The story about agriculture, in Florida and across the nation, is a great story. It’s a story worth telling — a story with sharing with people of all ages and from all walks of life. I’m among those who think it’s important to get out the good word about agriculture to our children — if for no other reason than to help them understand that food doesn’t originate at the grocery store.
I like and appreciate the fine work the Florida Department of Agriculture and Consumer Services (FDACS), Florida Agriculture in the Classroom (FAITC), the Florida Farm Bureau (FFB), and other organizations are doing to teach kids about “all things ag.” The FDACS has many educational programs, most of which are focused on kids. The FFB offers several resources to help children learn more about agriculture and to help the educators who teach them. Over at Florida Agriculture in the Classroom, the name of the not-for-profit organization kind of says it all.
Florida Department of Agriculture.
An online visit to freshfromflorida.com/Education will introduce you to programs For the Community, For Educators, For Parents and Students, and For Researchers. Among the programs for students, “Planet Ag” offers ideas for ag-based science fair projects. “After all,” the section reads, “agriculture is science — the science of growing plants, breeding animals, and producing other food products.” The FDACS also offers information about starting school gardens — tools for outdoor science and environmental education — and planning for careers in agriculture.
Florida Agriculture in the Classroom.
The mission of FAITC (faitc.org) is “To increase agricultural literacy through K-12 education in Florida.” The organization is funded by sales of the specialty license plate known as the Ag Tag. Among the FAITC’s resources are “Gardening for Nutrition,” a guide for Florida educators who want to teach health, science, language arts, math, and more using a school garden; and “STEMming Up Gardening,” a guide to integrating science, technology, engineering, and math into a school garden.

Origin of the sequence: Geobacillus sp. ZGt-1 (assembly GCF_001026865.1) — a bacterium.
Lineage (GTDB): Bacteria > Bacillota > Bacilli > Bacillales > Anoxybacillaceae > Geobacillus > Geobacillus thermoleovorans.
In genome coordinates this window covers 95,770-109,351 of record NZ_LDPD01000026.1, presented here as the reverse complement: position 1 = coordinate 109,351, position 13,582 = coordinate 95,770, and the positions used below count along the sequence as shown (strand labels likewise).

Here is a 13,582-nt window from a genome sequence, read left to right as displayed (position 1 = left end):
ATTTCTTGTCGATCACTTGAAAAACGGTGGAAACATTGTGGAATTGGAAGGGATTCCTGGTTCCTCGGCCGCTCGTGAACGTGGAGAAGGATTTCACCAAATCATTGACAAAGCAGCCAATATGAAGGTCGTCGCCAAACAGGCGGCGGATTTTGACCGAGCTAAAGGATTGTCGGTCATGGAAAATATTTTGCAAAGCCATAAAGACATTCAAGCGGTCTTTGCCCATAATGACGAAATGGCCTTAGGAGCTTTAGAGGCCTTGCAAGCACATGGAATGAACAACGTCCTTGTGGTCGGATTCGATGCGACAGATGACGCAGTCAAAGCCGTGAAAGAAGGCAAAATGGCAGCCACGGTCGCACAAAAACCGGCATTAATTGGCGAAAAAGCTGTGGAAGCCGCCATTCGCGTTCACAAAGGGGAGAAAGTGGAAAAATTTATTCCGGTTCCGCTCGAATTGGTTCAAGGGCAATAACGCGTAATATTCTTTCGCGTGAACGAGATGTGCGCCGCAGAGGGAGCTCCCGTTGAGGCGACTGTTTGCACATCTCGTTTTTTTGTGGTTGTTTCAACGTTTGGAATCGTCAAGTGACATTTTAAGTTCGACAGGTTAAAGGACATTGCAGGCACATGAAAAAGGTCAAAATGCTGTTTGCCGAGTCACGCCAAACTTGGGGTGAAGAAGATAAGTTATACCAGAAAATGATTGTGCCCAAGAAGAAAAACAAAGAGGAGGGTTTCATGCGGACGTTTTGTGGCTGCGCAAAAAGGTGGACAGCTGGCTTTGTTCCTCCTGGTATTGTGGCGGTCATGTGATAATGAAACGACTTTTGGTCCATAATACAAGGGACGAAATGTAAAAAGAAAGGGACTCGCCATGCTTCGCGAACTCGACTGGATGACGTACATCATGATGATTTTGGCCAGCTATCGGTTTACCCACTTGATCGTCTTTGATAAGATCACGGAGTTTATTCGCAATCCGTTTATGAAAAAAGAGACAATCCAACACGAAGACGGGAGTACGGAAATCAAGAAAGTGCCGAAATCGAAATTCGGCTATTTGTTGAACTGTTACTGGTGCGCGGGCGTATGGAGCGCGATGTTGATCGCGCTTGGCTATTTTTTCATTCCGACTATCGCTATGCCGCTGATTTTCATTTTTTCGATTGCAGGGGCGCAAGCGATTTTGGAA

Florida Farm Bureau
The Florida Farm Bureau (floridafarmbureau.org/education-outreach) often collaborates with FAITC, and bureau volunteers participate in Ag Literacy Day, an interactive reading exercise for students. In addition, the bureau sponsors an annual speech contest for older students to help them get a better understanding of and appreciation for agriculture. To find out what resources are available for teachers in your community, contact your local county farm bureau. To learn about opportunities for ag-based volunteering in the schools, contact your local school district office.
BIO: Baxter Troutman is founder and chief executive officer of Labor Solutions, a staffing agency with five locations in Polk, Hillsborough, and DeSoto counties. You can visit his Agritourism/Ranching operation at www.DH-LR.com. A cattle rancher, citrus grower, and former member of the Florida House of Representatives, Troutman understands the challenges, concerns, and importance of today’s farmer. Together we can Keep Florida Growing!